It is not clear whether Uther’s summons was meant, at least ostensibly, to patch up a truce, or whether the war of this paragraph refers to what happens next. Duke Gorloïs and his wife Igraine departed suddenly and secretly when she learned that Uther had amorous intentions on her.

By the advice of his privy council, Uther tried summoning them back and, when they refused, gave Gorloïs plain, fair warning,

and bade him be ready and stuff him and garnish him, for within forty days he would fetch him out of the biggest castle that he hath.

This, at least, seems open and honest. Gorloïs apparently put up a good fight, holding the siege at a standstill. “Then for pure anger and for great love of fair Igraine the king Uther fell sick.” (It sounds like a fit of pouting impatience.)

Uther’s knight Ulfius fetched Merlin, who worked his magic to enable Uther to have his way with Igraine, she believing him her husband. That same knight Gorloïs was killed in a sortie, after which the barons sued for peace, and Ulfius proposed that Uther wed Igraine. “And anon, like a lusty knight,” which he was, Uther assented and, having made an unintentionally dishonest woman of Igraine, proceeded to make an honest one of her, doubtless leaving her very little choice in the matter.

It hardly seems farfetched to suppose that Uther had a hand in arranging the marriages of Igraine’s daughters also, Margawse to King LotElaine of Tintagil to King Nentres, and Morgan le Fay (after a nunner education) to King Uriens.

Meanwhile, apparently a bit of a joker, Uther was saving up the good news of who was the father of Igraine’s next child. She, poor lady, having learned that her first husband was killed before the hour when she had thought he had come to her, “waxed daily greater and greater”, all the while “marvell(ing) who that might be that lay with her in likeness of her lord” but saying nothing – very likely supposing it to have been a demon, like the one that had fathered Merlin. After about half a year, Uther finally sprang his little surprise, asking her to tell him “by the faith she owed him”, whose child was growing within her. She was “soe abashed”, as well she might be – she must have hoped he would accept it as Gorloïs child, or perhaps his own – and now his question showed he suspected something. At last, on his promise of loving her better for knowing the truth, she confessed all that she knew. Having dragged it from her, he graciously revealed his side of the incident, and that he himself, disguised by Merlin, had fathered the child.

Then the queen made great joy when she knew who was the father of her child.

(A human seducer, however treacherous, must have seemed preferable to a demon.) Uther did not leave her long to rejoice, however: at the child Arthur’s birth, he delivered it unchristened to Merlin, as per the mage’s instructions; and, although Uther knew where Merlin was taking the child, he neglected to tell Igraine – it is not recorded that he consulted her at all before taking her son.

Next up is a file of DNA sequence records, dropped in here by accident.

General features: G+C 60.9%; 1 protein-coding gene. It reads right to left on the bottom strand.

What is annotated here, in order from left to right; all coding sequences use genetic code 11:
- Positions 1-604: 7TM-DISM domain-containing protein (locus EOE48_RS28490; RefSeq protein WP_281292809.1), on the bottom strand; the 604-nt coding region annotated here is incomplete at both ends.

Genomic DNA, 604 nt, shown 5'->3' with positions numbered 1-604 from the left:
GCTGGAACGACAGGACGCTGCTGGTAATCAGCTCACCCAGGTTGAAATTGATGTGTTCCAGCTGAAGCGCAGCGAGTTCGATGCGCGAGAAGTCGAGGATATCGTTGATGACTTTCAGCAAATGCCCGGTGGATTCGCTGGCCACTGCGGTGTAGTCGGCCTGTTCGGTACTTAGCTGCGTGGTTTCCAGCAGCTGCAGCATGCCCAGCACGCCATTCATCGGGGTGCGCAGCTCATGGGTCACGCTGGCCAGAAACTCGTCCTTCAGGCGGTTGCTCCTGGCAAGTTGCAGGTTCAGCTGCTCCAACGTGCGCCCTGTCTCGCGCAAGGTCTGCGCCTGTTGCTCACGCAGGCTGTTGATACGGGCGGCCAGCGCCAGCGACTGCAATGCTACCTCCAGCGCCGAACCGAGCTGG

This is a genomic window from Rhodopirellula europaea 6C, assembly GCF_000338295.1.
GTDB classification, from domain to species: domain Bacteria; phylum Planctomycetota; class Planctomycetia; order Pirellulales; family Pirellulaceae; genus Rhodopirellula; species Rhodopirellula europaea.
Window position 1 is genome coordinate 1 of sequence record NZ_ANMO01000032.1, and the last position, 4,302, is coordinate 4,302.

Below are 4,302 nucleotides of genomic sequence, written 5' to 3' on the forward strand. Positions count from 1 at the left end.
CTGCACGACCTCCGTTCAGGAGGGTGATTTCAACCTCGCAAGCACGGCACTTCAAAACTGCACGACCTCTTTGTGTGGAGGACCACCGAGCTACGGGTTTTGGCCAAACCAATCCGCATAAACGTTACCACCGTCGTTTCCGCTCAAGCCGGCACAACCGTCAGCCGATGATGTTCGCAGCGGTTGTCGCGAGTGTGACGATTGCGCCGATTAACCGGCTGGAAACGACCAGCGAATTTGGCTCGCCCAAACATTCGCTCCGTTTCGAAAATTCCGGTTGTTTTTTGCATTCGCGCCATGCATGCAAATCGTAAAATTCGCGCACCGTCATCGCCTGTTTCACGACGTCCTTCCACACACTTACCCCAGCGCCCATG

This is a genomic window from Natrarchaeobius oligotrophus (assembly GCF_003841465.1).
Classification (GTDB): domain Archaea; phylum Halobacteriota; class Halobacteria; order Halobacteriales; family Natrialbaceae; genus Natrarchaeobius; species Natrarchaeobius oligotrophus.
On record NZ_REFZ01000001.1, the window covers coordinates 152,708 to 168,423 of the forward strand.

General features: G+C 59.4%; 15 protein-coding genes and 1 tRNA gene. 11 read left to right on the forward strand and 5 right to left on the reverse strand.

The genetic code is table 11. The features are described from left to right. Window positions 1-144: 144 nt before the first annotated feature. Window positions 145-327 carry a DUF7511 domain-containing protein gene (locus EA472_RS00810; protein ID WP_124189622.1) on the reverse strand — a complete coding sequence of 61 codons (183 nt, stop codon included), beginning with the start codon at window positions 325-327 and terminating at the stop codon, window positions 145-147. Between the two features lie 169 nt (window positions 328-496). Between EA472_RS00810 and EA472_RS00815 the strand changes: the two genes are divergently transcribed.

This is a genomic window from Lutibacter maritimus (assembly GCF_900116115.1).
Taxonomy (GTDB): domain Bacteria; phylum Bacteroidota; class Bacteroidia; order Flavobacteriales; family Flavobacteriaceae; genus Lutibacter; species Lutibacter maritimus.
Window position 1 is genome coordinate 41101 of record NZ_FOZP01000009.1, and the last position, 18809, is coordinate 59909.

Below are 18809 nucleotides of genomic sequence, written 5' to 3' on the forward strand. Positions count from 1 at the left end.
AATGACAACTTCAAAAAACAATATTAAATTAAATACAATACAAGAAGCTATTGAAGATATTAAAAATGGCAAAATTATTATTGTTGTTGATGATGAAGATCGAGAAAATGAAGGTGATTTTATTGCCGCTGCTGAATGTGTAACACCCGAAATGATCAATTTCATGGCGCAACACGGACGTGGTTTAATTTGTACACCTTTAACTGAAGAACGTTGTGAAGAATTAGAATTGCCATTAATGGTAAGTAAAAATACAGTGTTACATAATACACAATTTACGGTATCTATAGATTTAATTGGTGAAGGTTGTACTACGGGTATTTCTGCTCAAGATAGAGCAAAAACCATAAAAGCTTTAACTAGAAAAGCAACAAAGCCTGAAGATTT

Within two years Uther fell seriously ill. His enemies were making inroads on his kingdom, so he took Merlin’s advice and had himself carried to battle in a horse-litter to Saint Albans, where his army met a “great host of the North”. Whether inspired by the great deeds of Sir Ulfius and Sir Brastias, or by the presence of their king with the army, Uther’s men prevailed. The king returned to London with great rejoicing, but soon fell so sick that he lay speechless for three days and nights. At last Merlin promised the barons he would make the king to speak.

So on the morn all the barons with Merlin came to-fore the king; then Merlin said aloud unto King Uther, Sir shall your son Arthur be king after your days…? Then Uther Pendragon turned him, and said in hearing of them all, I give him God’s blessing and mine, and bid him pray for my soul, and righteously and worshipfully that he claim the crown, upon forfeiture of my blessing; and therwith he yielded up the ghost, and then was he interred as longed to a king. Wherefore the queen, fair Igraine, made great sorrow, and all the barons.

Other records just say:

I give him God’s blessing and my own,
and bid him pray for my soul and claim the crown!

According to Geoffrey of Monmouth’s History of the Kings of Britain, Arthur was fifteen years old when Uther Pendragon died and was buried at Stonehenge. There was nobody to succeed Pendragon, and various great barons struggled for the throne. Uther’s knights had never heard of Arthur and they refused to accept an unknown youth as king, especially since many of them also laid claim to the crown.

Uther seems to have been a strong and brave king and, not impossibly, a decent administrator of the public weal. Chrétien de Troyes shows Arthur referring to his father Pendragon as a just emperor and king.

Spence tentatively identifies Uther with the Celtic god Beli; both were said to have been buried at Salisbury Plain.

Uther Pendragon’s Family and Retainers

King Constans of England

Pandragon (both killed before Arthur’s conception)

Igraine of Tintagil

See also
Fairies | The Legend of King Arthur
Menw | The Legend of King Arthur

Pa gur yv y porthaur | Poem 31 of the Black Book of Carmarthen, probably c. 1100
Historia Regum Britanniae | Geoffrey of Monmouth, c. 1138
Roman de Brut | Wace, c. 1155
Brut | Layamon, late 12th century to mid-13th century
Parzival | Wolfram von Eschenbach, 1200–1210
Lancelot do Lac | 1215-1220
Vulgate Lancelot | 1215-1230
Vulgate Merlin | 1220-1235
Diu Crône | Heinrich von dem Türlin, c. 1230
Prose Tristan | 1230-1240
Post-Vulgate Suite du Merlin | 1230-1240
Post-Vulgate Queste del Saint Graal | 1230-1240
Unknown (the pre-Arthurian period) | Baudin Butor, c. 1290
Arthour and Merlin | Late 13th century
Short Metrical Chronicle | 1307
La Tavola Ritonda | 1325–1350
Le Morte Darthur | Sir Thomas Malory, 1469-1470
Idylls of the King | Lord Alfred Tennyson, 1859-1886